Butter shortage in the stores? Here’s how to make it at home
In this experiment, we’ll learn how to make butter and understand how water and oil blends in milk and cream.
- Cream (38% fat)
- A plastic bottle
- 3 marbles
- A fork
You can watch the experiment in this video:
Making butter is actually the opposite of making milk. Milk consists mostly of water (about 90%). Other important ingredients in milk are sugars, fats (about 3%), and a group of proteins called Casein, which help disperse the fat in the milk. Fat and water do not dissolve in each other and usually do not blend. But in milk, water and fat do blend. The fat is dispersed throughout the milk water as tiny, invisible drops that are surrounded by protein molecules, similar to the way in which soap dissolves fats. The result is a type of an emulsion, i.e., small liquid droplets uniformly dispersed throughout another liquid. Emulsions are usually white, because the small droplets dispersed in them reflect the light that hits them and spreads it in every direction. Dispersed, reflected light is white.
All mammals create milk in their bodies – and their body needs to invest considerable chemical work in order to produce a liquid that has both water and fat in it. When making butter, we reverse that process and separate the fat from the water.
Cream and churning
If we would leave milk that was just milked from a cow to stand for a while, the cream will naturally rise to the top. The cream is the part of the milk that is rich in fat. It floats to the top, just like fat floats to the top of a soup bowl – and that’s because fat is less dense (it is “lighter”) than water, and therefore floats on top of it. Dairy farms separate cream from milk (using centrifuges) and make cream cheeses and butter from it. Butter is made chiefly from milk fat (over 80%).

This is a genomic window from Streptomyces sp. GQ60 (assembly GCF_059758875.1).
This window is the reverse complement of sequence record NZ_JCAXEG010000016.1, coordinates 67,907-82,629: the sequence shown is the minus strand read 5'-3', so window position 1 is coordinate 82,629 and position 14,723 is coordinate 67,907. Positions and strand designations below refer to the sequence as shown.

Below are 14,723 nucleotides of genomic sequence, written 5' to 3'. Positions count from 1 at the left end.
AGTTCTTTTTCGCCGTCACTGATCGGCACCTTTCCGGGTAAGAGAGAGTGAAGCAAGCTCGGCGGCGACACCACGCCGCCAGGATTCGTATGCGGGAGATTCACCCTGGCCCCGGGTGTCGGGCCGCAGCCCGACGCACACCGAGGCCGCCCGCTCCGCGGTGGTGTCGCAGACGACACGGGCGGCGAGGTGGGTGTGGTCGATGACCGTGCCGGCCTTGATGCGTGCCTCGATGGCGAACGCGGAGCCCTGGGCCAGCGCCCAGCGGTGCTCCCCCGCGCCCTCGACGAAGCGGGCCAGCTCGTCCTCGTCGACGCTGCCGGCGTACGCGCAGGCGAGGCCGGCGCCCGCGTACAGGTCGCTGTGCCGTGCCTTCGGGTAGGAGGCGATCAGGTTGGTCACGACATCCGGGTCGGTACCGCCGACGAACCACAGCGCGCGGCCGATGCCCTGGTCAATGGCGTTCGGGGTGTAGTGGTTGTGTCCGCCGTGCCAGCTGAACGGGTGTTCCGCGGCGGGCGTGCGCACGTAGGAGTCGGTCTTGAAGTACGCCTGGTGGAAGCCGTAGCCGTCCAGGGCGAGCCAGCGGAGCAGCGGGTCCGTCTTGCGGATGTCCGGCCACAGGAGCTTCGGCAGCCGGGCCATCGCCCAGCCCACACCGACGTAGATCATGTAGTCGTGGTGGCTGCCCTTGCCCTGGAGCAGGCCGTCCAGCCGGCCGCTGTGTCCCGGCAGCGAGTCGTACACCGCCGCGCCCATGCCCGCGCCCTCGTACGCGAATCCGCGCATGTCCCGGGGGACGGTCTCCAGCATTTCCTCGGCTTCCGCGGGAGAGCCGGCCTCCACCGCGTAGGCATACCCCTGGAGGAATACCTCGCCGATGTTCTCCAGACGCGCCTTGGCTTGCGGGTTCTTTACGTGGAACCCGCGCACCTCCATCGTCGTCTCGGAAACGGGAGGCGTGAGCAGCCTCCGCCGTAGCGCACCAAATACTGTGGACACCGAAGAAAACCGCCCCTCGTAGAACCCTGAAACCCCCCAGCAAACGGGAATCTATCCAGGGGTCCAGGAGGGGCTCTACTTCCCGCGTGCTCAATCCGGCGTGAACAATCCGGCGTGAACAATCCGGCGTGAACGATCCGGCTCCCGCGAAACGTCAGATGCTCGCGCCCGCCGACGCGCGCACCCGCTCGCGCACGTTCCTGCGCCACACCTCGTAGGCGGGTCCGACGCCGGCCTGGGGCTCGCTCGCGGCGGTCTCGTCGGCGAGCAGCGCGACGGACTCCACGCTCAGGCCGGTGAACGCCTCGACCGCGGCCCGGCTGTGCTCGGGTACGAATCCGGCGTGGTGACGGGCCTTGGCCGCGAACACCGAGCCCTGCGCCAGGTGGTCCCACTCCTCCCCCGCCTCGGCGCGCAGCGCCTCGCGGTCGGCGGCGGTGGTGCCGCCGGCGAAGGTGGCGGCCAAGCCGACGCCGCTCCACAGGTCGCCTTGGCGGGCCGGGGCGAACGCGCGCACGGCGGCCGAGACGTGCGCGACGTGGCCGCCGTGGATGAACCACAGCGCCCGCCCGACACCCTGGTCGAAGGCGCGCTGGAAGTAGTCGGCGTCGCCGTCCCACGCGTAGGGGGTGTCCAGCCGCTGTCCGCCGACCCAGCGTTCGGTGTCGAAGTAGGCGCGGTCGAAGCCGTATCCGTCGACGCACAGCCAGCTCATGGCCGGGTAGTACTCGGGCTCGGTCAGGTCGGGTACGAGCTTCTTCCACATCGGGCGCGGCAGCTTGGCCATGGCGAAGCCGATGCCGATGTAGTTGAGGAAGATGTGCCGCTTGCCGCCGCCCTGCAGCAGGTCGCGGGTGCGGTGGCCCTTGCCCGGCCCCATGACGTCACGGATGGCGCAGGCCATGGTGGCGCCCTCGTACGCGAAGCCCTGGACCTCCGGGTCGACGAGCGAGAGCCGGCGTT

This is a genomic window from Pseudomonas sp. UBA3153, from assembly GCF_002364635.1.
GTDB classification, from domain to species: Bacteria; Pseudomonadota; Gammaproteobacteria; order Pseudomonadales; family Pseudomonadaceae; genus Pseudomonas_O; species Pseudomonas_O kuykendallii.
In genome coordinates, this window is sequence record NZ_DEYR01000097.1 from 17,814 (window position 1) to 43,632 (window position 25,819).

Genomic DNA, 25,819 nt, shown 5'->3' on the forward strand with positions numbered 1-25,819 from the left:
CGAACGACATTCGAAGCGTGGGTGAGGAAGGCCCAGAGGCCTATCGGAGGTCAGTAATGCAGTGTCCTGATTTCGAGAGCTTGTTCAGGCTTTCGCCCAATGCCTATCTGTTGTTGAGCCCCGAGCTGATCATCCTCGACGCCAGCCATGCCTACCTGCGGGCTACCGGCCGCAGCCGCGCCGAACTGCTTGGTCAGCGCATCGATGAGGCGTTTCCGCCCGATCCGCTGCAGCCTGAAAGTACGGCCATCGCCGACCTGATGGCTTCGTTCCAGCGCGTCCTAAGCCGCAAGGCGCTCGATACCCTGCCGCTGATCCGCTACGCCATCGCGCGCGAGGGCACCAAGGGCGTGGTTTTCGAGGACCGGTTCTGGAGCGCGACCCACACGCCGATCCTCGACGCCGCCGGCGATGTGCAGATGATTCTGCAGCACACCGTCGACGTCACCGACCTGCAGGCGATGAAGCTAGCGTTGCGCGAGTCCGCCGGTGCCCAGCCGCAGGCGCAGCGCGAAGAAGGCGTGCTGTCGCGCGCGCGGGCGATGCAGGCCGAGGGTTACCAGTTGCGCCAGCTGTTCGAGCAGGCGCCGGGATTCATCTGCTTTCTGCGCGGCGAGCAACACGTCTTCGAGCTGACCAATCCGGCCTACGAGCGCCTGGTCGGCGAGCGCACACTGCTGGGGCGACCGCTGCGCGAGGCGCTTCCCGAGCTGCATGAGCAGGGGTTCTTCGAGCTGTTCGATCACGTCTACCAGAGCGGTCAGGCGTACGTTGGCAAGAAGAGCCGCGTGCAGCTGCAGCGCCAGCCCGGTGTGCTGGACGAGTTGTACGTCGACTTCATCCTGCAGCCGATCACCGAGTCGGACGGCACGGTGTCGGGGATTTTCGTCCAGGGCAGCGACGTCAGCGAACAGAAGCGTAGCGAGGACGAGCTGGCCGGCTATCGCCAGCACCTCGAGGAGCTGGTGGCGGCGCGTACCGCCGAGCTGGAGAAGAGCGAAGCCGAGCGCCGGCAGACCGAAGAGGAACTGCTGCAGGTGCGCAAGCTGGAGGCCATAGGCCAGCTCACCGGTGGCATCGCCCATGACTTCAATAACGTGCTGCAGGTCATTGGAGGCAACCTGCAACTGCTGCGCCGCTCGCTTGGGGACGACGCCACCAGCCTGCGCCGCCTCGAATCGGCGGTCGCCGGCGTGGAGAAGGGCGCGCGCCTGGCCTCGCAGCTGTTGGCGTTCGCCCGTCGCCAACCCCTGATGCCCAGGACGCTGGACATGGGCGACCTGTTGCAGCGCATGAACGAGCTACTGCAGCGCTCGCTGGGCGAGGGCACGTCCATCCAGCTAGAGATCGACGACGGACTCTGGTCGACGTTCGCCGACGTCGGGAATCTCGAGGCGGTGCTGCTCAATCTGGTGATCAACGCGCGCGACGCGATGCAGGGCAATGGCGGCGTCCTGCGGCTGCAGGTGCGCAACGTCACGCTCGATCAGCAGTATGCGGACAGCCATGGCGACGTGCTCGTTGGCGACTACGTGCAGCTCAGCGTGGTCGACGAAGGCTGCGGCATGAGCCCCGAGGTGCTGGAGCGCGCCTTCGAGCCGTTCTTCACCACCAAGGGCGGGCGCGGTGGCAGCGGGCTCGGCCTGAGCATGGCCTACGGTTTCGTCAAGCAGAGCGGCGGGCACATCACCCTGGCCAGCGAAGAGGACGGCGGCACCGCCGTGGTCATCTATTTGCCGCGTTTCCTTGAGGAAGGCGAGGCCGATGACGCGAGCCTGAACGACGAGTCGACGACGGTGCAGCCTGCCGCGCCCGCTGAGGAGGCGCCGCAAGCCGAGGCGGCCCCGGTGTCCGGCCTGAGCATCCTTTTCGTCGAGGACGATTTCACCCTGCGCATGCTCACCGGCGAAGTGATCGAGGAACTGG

The fat is dispersed throughout the milk and cream as tiny droplets, too small to be seen even through a simple light microscope (here you can see a picture of fat droplets in milk, as seen through an electron microscope). Every droplet has, in its center, fat surrounded by proteins that prevent the droplets from sticking to each other and thus keep them distributed throughout the water. The process of making butter is called churning, and involves the application of physical strength, in order to send the small droplets on a collision course with each other – with enough force for the protein to no longer prevent them from lumping together. After some time, the droplets clump and gradually coalesce with additional droplets, so that larger drops of fat are made, up to the formation of a larger lump of fat that is observable: That’s butter.
In addition to butter, we’re now left with all the other cream components – the buttercream. Buttercream is very low in fat, less than 1% (as most of the fat went to the butter) but it is rich in protein and is used for cooking and making many other foods, like ice cream.
And here’s a modern take by illustrator Noa Katz, using one of the more viral memes going around today.
“You were supposed to guard the cream!”
“I made butter”
An ancient process with few changes over time
Churning was discovered thousands of years ago (butter is mentioned in the Bible several times) – apparently when people started using milk from farm animals for food. The traditional process was similar to what we did in the experiment, turning, shaking, and even beating – until the fat becomes a lump and butter emerges.
Is this how butter was made in biblical times? Bedouins in Israel making butter, 1914 (colored photograph) Public domain
And how do modern dairies make butter today? The exact same way, but in large boilermakers. Watch this video:
If you’re lazy, you can also make butter at home using an electric mixer. You just whip the cream until you see the water and fat separating. In the experiment, we opted for the bottle and marbles method because it’s more like the traditional method and better illustrates the process that happens.